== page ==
Sammamish Council approves bridge design for Issaquah-Fall City Road project

In a 6-1 vote, the Sammamish City Council approved the city move forward with a bridge design for the Issaquah-Fall City Road improvement project at its Feb. 7 regular meeting at City Hall.

The discussion centered around whether the city should choose a bridge or a culvert as the stream crossing alternative at the north fork of Issaquah Creek. As part of the project’s roadway widening, an existing culvert will need to be replaced.

In a presentation to council members, Steve Lewis with engineering consultant H.W. Lochner, Inc. shared the pros and cons of each option. Lewis said both had relatively long life expectancies, with the bridge expected to last 75 to 100 years and the culvert 70 to 100 years.

For the bridge, the total cost would come out to $8.38 million. Construction would take up to 14 months, leaving two lanes of roadway open with flaggers, though that timeline could be shortened if the city opted for a full road closure, Lewis said. He added environmental impacts are expected to be low and the bridge option has garnered local tribal support.

Bridge construction would require 1,000 truck loads of earth fill material, or 10,000 cubic yards, to make the road up to standard.

The total cost for the culvert option would come out to $6.82 million. Lewis said the construction period could be wrapped up in four months, though to meet that timeline, the city would have to hold a full road closure. He said the environmental impacts for the culvert were expected to be slightly higher. Culvert construction would require 6,000 truck loads of fill, or 46,300 cubic yards.

Councilmember Christie Malchow, who made the motion for the city to move forward with a bridge, said the community feedback she received was overwhelmingly in favor of a bridge.

“I liken this project to a headache,” Malchow said. “You’re either going to have a mild headache for a long time or you’re gonna have a really bad headache for a short time. Either way it’s painful, but it has to be done.”

Councilmember Ramiro Valderrama served as the lone dissenting vote, opting instead with the culvert option, citing the lower cost and the shorter length of time required for construction.

Lewis stated the total length of the entire project is expected to take two years. A public meeting providing a project update is expected to take place in either March or April and 30 percent design plans are expected to be completed in April.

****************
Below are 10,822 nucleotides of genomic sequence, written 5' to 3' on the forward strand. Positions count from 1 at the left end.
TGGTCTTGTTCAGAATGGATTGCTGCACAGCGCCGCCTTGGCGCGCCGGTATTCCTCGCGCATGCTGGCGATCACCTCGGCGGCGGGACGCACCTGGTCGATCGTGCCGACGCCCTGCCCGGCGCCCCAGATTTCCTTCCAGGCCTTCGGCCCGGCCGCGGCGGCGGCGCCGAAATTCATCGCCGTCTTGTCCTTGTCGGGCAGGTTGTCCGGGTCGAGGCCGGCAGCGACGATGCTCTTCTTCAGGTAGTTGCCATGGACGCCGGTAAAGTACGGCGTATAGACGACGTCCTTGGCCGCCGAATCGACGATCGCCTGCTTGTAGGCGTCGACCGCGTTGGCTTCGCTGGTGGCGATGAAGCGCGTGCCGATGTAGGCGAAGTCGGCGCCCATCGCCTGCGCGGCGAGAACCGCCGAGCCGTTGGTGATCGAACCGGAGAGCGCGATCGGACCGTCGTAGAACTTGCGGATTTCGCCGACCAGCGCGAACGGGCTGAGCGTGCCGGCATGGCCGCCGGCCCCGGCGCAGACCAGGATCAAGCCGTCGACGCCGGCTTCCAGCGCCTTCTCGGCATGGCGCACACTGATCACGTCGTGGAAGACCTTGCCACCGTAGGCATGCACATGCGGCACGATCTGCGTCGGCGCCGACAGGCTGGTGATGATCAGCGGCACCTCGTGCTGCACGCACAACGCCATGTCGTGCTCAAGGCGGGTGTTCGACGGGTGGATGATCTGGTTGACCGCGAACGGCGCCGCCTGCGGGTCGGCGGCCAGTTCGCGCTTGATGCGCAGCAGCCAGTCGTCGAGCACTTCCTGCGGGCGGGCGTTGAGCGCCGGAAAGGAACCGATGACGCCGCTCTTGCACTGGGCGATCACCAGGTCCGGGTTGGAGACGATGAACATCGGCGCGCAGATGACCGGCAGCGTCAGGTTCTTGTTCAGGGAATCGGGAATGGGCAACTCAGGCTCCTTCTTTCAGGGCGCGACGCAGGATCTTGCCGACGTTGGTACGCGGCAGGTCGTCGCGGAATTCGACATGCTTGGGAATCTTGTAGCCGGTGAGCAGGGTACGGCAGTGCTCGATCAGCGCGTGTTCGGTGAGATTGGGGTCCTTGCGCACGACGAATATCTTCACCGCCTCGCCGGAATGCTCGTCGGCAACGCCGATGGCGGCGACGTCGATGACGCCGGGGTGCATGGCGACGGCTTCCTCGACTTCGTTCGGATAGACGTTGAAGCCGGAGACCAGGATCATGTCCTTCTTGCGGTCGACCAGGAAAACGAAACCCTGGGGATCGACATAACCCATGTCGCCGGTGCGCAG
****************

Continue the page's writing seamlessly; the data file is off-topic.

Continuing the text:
Another public meeting is tentatively set for June. Project construction is set to begin in 2018.

Council amends code to complete Shoreline Master Plan update

The City Council unanimously adopted an ordinance to amend city code to complete an update of the Shoreline Master Program after a first and final reading on Feb. 7.

Citing time sensitivity for final approval, Valderrama made the motion to forego the council rule calling for a second reading before adoption.

In November 2013, the city sent Shoreline Master Program amendments to the Department of Ecology for review and approval. The department got back to the city last March, calling for three changes, with the city adopting two of the required changes.

The council didn’t adopt the second of the three changes, which called for Sammamish to include the United States Army Corps of Engineers as the determiner of isolated wetlands. As a compromise to the Department of Ecology, the city proposed to remove the isolated wetland pilot program from shoreline jurisdiction, which was rejected.

To have all proposed Shoreline Master Program amendments approved, the city was given the options to remove all references to isolated wetlands from its shoreline regulations or to have its shoreline amendments denied and start over the program process.

The reworking of the compromise required three amendments to Sammamish Municipal Code, which removed isolated wetlands from the shoreline regulatory areas, before final approval.

“I think basically what the Department of Ecology is saying is that they don’t consider a wetland within 200 feet of a water body could possibly be isolated,” Mayor Don Gerend commented.